Do you remember the Leeds City Council pamphlet about the effect of a nuclear bomb on Leeds, Not good reading for a young teenager in the 80's.


For people who don't know, every single harbour in Europe was targetted for a nuclear strike. the losses from fallout along would have pushed Europe back into the dark ages. Raise a glass for him? That is surely not enough, I'll bet the poor bastard is living on only a state pension now and the world should hold a benefit concert or football match for him. Failing that I would like to nominate him for the Nobel peace prize. Every military airbase in the Western world should exchange their fighter jet gate guardians for a statue of Stanislav Yevgrafovich Petrov.


jonty: yeah, I remembered that pamphlet. It was a little on the optimistic side, in my opinion. IIRC there were plans for Quarry Hill as a post-war emergency administrative centre -- both before and after they demolished the old flats and put the DSS HQ there -- and there was Vickers, and there was the strategic M1/M62 junction, and we weren't all that far away from Menwith Hill, or Catterick Barracks, and there was Yeadon Airport, and, and, and ... Leeds was within 25 miles of somthing like 50 targets, targets for all those theatre IRBMs that didn't have the legs to reach the USA but were just fine and dandy for denying the use of Airstrip One to the NATO resupply forces.

I think by 1984 the estimates 6 month survival figure for the UK population was somewhere around 8%, dropping to 4% at 12 months post-war.


There were a few other similar incidents during the cold war. On that occasion Petrov was in a position to decide that the alert was a possible false alarm and not pass it on until he got more information. He wasn't the only person able to stop an attack he was, it happens, the one who actually did so. An apparent attack of such a small scale (five missiles apparently launched from a single site) looks like a false alarm, it doesn't look like the expected pattern of attack and does look like either a sensor glitch or a rogue launch. Given the consequences of ordering a general launch include your death a little caution seems likely. To be honest if Petrov had passed the information on I suspect that his superiors would have chosen to wait and see.


Also at Lawnswood there was a regional center (for use in event of the big one , well at least it was till 68) , quite close to LGS's playing fields there.



Everything I've seen makes me think Europe would have been the biggest loser in a WWIII scenario. The US and USSR were large enough that some sort of civilization would had survived there. Hard to say what 2008 would look like if the button had been pushed...


We love you, Stan


Is anyone taking a collection for Stan?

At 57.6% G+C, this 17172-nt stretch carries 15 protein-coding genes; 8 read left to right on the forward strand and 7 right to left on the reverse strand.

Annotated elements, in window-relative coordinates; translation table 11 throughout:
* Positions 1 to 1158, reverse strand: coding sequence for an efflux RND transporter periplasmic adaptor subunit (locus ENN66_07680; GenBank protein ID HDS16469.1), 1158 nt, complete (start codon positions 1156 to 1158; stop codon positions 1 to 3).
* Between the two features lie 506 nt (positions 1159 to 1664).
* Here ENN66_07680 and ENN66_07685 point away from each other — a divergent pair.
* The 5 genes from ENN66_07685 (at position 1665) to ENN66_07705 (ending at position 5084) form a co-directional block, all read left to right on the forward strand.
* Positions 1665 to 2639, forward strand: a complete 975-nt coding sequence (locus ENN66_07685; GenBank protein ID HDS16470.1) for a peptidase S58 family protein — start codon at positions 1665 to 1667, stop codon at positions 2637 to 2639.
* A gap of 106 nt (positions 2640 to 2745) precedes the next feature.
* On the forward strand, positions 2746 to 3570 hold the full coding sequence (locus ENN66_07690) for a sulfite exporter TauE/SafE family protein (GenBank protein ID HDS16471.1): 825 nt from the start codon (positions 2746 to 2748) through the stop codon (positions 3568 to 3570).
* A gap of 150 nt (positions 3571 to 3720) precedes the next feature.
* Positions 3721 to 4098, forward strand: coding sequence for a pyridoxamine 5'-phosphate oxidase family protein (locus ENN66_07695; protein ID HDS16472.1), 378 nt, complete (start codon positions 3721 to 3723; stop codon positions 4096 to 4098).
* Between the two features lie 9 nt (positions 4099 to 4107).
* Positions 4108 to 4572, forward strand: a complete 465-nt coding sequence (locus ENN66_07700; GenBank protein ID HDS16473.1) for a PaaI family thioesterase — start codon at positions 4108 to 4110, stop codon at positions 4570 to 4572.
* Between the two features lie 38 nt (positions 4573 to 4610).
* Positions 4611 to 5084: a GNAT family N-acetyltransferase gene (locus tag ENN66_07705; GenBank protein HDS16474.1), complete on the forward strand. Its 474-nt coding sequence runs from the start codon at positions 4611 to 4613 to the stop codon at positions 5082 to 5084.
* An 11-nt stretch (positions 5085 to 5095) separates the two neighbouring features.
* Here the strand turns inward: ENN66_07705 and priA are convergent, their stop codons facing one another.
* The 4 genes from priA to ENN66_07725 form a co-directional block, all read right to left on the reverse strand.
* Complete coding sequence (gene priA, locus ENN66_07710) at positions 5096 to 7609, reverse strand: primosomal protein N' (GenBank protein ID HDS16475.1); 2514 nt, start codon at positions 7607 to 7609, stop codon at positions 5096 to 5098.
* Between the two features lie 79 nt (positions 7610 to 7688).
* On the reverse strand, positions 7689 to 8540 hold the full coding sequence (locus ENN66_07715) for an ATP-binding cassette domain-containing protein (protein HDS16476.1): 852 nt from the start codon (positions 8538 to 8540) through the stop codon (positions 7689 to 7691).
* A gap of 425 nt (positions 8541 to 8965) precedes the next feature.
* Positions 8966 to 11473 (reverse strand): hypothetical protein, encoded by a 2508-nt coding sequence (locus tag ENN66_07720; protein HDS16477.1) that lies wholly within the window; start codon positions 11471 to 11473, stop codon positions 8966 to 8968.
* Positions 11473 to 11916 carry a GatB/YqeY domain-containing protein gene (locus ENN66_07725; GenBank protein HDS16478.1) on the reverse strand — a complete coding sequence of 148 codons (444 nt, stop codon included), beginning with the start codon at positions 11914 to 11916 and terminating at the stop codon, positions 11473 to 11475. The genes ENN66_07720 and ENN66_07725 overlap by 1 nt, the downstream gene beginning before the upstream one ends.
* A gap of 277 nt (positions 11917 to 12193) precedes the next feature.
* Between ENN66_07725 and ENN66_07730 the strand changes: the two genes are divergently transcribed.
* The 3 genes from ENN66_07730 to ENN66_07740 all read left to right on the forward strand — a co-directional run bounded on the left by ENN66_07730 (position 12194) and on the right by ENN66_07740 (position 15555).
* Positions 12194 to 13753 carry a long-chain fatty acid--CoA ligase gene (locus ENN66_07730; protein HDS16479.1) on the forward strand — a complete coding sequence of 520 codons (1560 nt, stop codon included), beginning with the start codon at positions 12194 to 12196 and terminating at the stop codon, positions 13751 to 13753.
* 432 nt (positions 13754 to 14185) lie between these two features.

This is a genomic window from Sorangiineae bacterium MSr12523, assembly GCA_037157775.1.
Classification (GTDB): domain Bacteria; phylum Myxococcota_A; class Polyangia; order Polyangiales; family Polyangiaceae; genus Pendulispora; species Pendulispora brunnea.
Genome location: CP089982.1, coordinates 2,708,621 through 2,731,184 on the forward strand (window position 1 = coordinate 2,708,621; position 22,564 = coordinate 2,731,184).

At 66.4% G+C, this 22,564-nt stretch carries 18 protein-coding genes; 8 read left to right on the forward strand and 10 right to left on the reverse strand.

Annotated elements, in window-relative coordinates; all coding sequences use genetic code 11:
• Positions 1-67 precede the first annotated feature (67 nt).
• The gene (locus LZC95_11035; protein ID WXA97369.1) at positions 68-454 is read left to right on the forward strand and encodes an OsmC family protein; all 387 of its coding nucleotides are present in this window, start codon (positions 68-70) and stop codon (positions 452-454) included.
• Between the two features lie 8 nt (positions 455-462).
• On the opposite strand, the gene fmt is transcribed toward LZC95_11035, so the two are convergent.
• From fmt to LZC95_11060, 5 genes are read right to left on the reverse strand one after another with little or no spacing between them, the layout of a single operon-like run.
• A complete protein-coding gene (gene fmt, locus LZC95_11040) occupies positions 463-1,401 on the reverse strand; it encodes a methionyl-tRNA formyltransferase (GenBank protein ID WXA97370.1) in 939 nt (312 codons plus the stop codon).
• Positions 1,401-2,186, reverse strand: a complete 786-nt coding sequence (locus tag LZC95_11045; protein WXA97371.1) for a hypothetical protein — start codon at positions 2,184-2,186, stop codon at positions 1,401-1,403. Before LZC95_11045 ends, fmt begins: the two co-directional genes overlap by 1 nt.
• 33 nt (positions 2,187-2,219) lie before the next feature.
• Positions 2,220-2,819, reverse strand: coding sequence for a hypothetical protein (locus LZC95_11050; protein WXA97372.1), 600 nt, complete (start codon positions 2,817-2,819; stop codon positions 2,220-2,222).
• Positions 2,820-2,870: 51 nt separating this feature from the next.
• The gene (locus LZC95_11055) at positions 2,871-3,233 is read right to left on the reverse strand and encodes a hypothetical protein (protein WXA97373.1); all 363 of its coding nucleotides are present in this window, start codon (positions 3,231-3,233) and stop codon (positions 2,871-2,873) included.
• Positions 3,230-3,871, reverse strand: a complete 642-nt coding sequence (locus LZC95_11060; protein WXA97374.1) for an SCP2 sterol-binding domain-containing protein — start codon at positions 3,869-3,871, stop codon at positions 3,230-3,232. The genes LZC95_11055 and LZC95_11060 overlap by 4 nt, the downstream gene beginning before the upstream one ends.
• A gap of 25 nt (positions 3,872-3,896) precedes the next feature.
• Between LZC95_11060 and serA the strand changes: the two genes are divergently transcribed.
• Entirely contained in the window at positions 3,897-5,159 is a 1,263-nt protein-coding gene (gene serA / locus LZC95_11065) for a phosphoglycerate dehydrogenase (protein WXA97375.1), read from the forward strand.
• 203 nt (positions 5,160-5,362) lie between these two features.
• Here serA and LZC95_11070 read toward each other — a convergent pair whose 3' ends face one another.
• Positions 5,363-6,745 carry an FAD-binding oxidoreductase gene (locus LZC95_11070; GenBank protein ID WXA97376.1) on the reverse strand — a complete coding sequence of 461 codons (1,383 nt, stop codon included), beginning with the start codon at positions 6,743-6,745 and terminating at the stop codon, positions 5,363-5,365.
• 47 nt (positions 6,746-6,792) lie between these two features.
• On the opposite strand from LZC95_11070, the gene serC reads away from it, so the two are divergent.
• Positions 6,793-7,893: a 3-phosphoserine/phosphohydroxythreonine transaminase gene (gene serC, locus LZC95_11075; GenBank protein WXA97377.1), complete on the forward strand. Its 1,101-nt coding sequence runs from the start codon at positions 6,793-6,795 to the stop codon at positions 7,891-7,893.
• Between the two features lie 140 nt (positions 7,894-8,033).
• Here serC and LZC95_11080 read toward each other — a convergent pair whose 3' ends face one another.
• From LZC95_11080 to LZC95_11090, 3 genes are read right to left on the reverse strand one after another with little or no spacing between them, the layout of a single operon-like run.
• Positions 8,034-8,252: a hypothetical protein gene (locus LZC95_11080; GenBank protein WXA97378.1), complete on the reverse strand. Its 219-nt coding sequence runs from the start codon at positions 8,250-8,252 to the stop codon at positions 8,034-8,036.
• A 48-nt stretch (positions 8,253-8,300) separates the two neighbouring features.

1983 would have seen me dead in a couple of weeks when the food ran out. OTOH it wasn't as bad as 1981, a time when my dad had a place in the 'bunker' but the rest of his family didn't. Ow.


Here's to Stanislav Yevgrafovich Petrov: I'm not raising a single drink to him, but a whole barrel of top notch Belgium beer.

In Holland, our life expectancy in case of WWIII, would have been a few days at the best. As a teenager, I had nightmares of WWIII breaking out, sirens, incoming missiles, and kiss your ass goodbye. I remember thinking that a direct hit would be more merciful than a slow death from radiation poisining.

Both my father and I have been in the cold war era Soviet Union (and former Eastern Block countries like Czechoslovakia, Poland, Bulgaria and Rumania). None of the common people we met wanted this cold war madness, and neither did we.

My father died, in Moscow, four years before the Iron Curtain came down (an advanced case of coronary heart disease: Russian surgeons had worked through the night trying to save him). I know that the end of the Cold War would have been one of the happiest days in his life.

So, another barrel of Belgium's best for Stanislav Yevgrafovich Petrov, on behalf of my father.


Andrew G @50; you're absolutely right. If WW3 had gone ahead in the 1980s, between 50% and 75% of all the nukes used would have landed in Europe (with something like a tenth or an eighth of the combined land area of the USSR and USA). A lot of them were mounted on short-range delivery systems -- Soviet SS-20s, American GLCMs and Pershing-IIs.

The European anti-nuclear movements weren't just Soviet shills (although the Soviets considered them useful) -- we were (when we thought about things) genuinely terrified, because powerful folks beyond our control, like Yuri Andropov and Ronald Reagan, were making threatening noises at each other and they weren't going to be the ones who paid the ultimate price if someone made a mistake.